I went to a Liberal Art School and have a degree in Political Science. I took Freshman and Sophomore level writing courses, a couple of math courses, Philosophy/Religion course, Multidisciplinary course on Chicago's history and development, Multidisciplinary course on Greek and Roman Myths, a couple of lit classes, Russian History, Japanese Politics and Culture, sociology, computer programming and I think 3 basic science classes (Earth, Chem, and Bio). The most variety were in my Freshman and Sophomore years. Junior and Senior year tended to be mostly political science/history/multidisciplinary courses.


You took on average 5 classes a semester. Except for science most met 3 hours a week (1 hour MWF or 1.5 hours TT). Science had lab and lecture hours so they usually were 4 or 5 hours a week. For every hour in class you were told you should spend 2 - 3 hours reading, researching, studying. Having grown up with round robin reading of text books in class, it was a big change.


I really loved the multidisciplinary courses. There were no lectures. You read the material/watch some movies. Then class was a discussion format. The professors would debate each other sometimes showing how the different disciplines looked at same event from different angles. You didn't have right and wrong answers - you had to show your thinking and back up your point of view. Drove the kids from the hard sciences nuts.
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Barney girl

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Re: Paper, and papers, and professors... oh my!
« Reply #28 on: July 19, 2013, 05:04:10 PM »
I believe that in Scotland an honours degree is still usually four years, with an ordinary degree being three years.
When my parents were at Edinburgh in the late 40s - early 50s you had to cover a range of subjects, so my mother, who was never keen on science did geography for the science part and my father, who was no good at languages, but was studying archaeology, did Sanskrit for his compulsory language.
I considered going to Edinburgh myself to read law and I don't remember re this being mentioned at the open day, but I do remember those who would be coming in from the Scottish schools being told they would have to do an extra year of groundwork if they came in at age 17 because the Highers are wider, but not as specialised as A'levels.
I read law in England and we had a number of core subjects that have to be covered if you wanted to qualify as a solicitor or barrister, then others which the University made compulsory, but by the third year we chose from a range, with only Jurisprudence being compulsory.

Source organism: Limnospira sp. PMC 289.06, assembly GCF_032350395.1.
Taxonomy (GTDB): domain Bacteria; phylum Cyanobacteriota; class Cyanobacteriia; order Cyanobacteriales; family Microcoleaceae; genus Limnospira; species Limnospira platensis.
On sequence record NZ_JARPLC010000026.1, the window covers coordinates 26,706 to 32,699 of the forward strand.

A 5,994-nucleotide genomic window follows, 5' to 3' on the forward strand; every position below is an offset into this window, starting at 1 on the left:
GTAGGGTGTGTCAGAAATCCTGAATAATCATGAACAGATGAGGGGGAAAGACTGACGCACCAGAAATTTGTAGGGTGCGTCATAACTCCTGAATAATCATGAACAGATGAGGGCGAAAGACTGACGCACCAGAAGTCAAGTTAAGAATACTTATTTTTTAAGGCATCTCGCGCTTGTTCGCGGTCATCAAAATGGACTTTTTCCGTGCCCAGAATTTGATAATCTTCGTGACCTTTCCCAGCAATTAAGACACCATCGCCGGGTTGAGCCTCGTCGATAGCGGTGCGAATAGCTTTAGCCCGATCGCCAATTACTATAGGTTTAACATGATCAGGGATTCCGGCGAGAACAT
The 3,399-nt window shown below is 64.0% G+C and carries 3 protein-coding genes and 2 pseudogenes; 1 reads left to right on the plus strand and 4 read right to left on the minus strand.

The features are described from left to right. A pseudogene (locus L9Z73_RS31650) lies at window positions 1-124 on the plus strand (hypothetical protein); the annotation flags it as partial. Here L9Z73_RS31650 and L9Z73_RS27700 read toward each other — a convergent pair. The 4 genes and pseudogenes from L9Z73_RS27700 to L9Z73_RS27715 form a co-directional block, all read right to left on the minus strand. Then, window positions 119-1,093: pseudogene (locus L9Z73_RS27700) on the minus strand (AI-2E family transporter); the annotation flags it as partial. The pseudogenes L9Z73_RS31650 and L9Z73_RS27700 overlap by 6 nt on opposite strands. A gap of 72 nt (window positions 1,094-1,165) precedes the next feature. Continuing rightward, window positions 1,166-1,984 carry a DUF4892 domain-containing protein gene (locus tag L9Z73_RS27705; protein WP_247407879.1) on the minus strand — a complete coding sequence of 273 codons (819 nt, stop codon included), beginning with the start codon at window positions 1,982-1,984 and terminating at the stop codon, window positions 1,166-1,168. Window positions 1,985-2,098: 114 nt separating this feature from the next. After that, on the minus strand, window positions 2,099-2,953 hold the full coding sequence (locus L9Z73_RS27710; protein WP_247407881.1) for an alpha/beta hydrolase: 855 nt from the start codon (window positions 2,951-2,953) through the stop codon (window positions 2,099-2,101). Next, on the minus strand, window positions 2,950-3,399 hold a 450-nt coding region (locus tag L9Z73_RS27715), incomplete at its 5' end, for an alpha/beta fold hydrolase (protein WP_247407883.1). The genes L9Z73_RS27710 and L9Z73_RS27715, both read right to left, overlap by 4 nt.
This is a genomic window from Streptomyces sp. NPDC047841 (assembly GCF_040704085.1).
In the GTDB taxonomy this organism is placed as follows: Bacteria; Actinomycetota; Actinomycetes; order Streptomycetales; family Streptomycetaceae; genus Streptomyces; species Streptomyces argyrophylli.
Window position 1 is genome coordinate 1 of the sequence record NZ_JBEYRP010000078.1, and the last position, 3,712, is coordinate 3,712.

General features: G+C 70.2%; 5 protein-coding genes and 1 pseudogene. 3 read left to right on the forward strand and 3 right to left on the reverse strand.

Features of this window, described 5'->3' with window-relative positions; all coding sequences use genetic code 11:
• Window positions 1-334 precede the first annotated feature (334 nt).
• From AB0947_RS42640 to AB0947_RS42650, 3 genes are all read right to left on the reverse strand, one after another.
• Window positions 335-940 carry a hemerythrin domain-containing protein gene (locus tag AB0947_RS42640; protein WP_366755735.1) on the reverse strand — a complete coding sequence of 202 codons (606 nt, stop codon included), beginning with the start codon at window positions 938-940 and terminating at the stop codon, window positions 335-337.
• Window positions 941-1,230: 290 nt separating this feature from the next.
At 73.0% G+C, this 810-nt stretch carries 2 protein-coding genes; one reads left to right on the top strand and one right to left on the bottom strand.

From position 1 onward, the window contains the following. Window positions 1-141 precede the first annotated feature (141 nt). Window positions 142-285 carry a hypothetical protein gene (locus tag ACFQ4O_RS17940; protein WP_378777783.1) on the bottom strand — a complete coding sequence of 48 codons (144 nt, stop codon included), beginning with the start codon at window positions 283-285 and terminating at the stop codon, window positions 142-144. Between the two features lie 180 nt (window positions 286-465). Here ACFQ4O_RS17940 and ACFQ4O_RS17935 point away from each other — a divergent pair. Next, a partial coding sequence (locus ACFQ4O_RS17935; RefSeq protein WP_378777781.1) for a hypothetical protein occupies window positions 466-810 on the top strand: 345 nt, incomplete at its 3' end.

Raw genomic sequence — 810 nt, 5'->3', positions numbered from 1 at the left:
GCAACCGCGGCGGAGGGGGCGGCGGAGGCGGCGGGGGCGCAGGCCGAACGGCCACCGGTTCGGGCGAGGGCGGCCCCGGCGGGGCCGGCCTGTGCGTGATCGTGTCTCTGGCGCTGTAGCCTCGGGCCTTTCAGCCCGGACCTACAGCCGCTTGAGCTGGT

I think I would have loved the American system. I hated having to give up subjects at different stages of my education.

The next year at the College of Law was a real culture shock - allocated desks, no choices and generally being treated as though we were 14.

On the other subject of paper - why are so many different sizes used? If I'm notarising documents for Florida I find there may be three or four different sizes of paper in the bundle. Is there a specific reason for this? If my client is emailed the documents they just print onto A4 and that doesn't seem to cause an issue.

Sophia

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Re: Paper, and papers, and professors... oh my!
« Reply #29 on: July 19, 2013, 05:23:48 PM »
In the US, it is generally only the first year classes that are massive.  After that it was rare for a class to have over 30 people.  Depends on the university, though.  I knew several of my professors.  Enough that when I back for a Masters in a different department 15 years later, the ones that were still there remembered me. 

I always called them Professor XYZ.  Some of the older professors didn't have their Ph.D. and they were touchy about that.  Plus, I consider Professor to be a higher title.  I never had a class that wasn't taught by a professor. 

I've been paying attention to the homeschooling information/books/boards, since we will be doing that.  There is a discussion going now about online universities.  One of the cons that people point out is the lack of class discussion and being able to drop in on your professor and ask questions.  it sounds a lot like what the OP mentioned.

I think one reason for the broad range of subjects required at U.S. University is to make up for the lack in the student's previous education.  They can't assume that the student has already had a well-rounded, good education.  So, everyone is required to take 2 Composition , 2 Literature, 2 History, ? Math, ? Science, 1 Political Science, 3 Humanities.  Plus, probably some others I've forgotten.  That is assuming you don't need remedial classes. 

eta:  I didn't have room for electives, but most college students do.  My B.S. in Physics, required 134 credits.  A class that meets 3 hours a week, is 3 credits.  So, if you wanted to finish in 4 years like I did, you had to average 16.75 hours per semester.  You are supposed to assume 3 hours of study time for every hour of lecture time so 67 hours per week studying.  I resented the heck out of the fluff I was forced to take. 
« Last Edit: July 19, 2013, 05:35:01 PM by Sophia »